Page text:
Therefore it is necessary to develop such a diagnostic tool with simple, robust and process based indicators, both qualitative and quantitative, to discern mechanistically why a particular (management/cropping) system is favourable or unfavourable to soil health. This tool will help to evolve management practices that optimize the combined goals of high crop production, low environmental degradation, and a sustained soil resource. Andrews and Carrol (2001) described a statistical method for assessing the soil health index. A valid soil health index would help interpret data from different soil managements and show whether management and land use are having the desired result for productivity, environmental protection and soil health.

The soil health approach is better applied when specific goals are defined for a desired outcome from a set of decisions. Therefore soil health evaluation process which consists of a series of actions:-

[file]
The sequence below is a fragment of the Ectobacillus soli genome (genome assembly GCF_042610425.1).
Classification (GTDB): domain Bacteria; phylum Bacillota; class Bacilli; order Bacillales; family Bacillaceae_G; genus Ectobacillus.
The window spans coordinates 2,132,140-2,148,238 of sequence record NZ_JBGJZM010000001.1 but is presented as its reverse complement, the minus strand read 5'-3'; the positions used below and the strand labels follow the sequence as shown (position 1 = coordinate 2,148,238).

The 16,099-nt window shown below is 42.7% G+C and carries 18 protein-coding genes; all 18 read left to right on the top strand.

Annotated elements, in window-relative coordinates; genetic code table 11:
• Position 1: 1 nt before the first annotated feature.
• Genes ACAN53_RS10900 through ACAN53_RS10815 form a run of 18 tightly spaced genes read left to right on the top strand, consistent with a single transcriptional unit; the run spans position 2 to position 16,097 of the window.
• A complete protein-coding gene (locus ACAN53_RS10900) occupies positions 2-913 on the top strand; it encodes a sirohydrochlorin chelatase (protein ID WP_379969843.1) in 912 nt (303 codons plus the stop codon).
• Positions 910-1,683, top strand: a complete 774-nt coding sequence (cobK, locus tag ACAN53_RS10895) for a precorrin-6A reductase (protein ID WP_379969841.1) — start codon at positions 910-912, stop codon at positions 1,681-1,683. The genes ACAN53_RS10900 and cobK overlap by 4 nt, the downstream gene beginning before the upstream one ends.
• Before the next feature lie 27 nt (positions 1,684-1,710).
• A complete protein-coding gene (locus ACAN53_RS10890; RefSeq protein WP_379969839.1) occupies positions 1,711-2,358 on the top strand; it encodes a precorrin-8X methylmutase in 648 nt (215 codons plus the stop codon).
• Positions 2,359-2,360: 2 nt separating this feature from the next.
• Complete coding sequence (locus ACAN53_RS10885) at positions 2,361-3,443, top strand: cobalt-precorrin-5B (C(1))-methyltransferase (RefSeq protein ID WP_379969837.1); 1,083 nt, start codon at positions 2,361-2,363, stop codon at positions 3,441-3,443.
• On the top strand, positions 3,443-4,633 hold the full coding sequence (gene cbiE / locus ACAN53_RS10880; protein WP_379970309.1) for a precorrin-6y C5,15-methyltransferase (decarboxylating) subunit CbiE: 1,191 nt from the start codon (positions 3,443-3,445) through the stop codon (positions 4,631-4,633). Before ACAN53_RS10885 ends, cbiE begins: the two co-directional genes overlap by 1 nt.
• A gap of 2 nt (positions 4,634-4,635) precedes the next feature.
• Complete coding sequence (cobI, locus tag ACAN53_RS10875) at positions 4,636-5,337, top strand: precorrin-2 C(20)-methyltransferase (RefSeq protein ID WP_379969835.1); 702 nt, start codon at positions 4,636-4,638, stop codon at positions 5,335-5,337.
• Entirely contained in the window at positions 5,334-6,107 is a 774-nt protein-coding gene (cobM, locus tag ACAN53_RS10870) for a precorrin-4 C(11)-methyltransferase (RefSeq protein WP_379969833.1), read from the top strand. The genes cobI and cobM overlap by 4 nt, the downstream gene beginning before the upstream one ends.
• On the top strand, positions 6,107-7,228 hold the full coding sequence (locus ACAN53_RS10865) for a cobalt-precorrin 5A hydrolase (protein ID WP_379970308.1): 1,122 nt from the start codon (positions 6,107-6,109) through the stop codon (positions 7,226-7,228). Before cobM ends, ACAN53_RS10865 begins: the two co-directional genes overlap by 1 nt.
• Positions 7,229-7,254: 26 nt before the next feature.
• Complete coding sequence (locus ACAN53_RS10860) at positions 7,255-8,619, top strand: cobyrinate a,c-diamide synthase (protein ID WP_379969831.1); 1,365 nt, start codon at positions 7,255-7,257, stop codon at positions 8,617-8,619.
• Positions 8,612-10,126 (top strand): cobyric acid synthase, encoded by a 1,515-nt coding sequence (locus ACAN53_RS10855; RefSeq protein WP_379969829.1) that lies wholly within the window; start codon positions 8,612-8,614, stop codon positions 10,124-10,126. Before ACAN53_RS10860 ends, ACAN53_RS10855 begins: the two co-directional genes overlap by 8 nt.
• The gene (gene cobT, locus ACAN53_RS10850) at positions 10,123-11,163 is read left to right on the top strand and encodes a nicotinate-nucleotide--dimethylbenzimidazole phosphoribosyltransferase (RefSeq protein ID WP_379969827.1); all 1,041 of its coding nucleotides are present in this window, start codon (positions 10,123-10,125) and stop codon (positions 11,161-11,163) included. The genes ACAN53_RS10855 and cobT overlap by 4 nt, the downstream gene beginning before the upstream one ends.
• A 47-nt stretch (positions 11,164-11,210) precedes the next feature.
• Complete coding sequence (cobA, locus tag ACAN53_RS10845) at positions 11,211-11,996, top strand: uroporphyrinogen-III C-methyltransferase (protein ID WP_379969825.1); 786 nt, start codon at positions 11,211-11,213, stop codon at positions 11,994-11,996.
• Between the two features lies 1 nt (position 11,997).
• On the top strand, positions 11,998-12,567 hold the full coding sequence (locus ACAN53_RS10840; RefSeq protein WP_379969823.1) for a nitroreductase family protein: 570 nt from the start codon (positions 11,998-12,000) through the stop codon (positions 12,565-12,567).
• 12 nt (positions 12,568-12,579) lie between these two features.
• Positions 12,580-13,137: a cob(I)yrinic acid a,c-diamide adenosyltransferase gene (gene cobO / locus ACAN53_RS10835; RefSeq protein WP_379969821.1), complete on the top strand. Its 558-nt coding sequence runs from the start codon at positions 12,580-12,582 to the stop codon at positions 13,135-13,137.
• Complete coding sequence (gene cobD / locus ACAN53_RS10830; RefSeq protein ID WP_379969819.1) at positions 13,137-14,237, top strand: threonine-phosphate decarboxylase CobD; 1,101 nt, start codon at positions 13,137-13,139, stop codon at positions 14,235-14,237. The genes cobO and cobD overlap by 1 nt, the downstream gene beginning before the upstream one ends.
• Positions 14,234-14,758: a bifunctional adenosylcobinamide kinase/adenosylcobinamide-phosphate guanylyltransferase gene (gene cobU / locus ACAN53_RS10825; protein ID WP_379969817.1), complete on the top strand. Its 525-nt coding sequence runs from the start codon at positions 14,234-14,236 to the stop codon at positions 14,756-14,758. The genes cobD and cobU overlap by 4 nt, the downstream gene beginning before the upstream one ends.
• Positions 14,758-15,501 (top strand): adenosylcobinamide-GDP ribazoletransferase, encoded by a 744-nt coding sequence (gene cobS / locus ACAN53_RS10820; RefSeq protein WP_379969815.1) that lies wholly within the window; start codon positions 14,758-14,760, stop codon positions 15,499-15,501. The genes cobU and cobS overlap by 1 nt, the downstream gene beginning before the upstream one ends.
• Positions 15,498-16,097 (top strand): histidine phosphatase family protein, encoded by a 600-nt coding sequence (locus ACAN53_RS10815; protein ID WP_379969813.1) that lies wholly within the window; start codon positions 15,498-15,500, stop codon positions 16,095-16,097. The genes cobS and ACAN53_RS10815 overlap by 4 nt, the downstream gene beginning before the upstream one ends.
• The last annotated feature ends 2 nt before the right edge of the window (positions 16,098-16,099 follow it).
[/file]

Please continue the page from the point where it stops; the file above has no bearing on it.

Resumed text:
• Selection of soil health indicators
• Determination of a minimum data set (MDS)
• Development of an interpretation scheme of indices
• On-farm assessment and validation

Selection of soil health indicators based on some criteria, they should (i) encompass ecosystem process, (ii) sensitive to variation in management practices and climate, (iii) easily measurable and reproducible, (iv) a component of existing soil database (v) be accessible to many users and applicable to field conditions, and (vi) integrate soil physical, chemical and biological properties and processes (Doran and Perkin, 1994).